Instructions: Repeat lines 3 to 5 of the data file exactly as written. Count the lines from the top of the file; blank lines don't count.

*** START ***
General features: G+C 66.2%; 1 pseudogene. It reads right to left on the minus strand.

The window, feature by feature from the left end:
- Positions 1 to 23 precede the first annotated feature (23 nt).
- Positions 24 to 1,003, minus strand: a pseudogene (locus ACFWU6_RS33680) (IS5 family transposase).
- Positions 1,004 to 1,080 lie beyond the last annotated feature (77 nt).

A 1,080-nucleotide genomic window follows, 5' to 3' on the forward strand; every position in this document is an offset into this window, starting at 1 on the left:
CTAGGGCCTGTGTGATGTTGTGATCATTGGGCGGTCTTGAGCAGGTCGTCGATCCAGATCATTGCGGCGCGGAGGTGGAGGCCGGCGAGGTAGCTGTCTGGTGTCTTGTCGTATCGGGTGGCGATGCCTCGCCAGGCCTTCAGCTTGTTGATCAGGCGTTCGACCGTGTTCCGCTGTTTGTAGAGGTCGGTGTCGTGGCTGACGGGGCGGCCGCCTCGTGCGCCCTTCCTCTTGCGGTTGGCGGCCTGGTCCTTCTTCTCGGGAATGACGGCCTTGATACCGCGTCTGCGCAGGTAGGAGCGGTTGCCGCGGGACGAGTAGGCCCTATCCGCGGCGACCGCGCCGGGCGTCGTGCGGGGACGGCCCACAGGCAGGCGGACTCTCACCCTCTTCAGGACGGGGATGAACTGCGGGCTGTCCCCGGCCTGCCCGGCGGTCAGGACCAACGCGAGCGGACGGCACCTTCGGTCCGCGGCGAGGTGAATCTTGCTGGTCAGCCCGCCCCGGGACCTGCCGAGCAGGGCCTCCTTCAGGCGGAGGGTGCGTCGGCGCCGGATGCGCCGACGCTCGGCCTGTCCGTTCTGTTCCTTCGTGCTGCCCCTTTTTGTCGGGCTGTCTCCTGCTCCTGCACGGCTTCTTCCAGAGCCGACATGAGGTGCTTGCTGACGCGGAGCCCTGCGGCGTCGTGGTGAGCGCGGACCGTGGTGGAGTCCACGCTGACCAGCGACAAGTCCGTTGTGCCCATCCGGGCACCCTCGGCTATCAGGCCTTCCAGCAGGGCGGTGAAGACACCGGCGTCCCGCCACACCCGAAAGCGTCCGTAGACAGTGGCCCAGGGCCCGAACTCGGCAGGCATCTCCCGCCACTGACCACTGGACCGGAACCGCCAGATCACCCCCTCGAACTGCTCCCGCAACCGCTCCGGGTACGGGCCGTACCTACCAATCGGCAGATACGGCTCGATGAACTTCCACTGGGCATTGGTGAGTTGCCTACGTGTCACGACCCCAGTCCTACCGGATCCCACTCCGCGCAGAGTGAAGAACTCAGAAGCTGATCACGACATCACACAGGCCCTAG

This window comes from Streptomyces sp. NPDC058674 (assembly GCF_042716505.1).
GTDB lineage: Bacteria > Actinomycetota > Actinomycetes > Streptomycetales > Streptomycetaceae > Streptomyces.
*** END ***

- Positions 1 to 23 precede the first annotated feature (23 nt).
- Positions 24 to 1,003, minus strand: a pseudogene (locus ACFWU6_RS33680) (IS5 family transposase).
- Positions 1,004 to 1,080 lie beyond the last annotated feature (77 nt).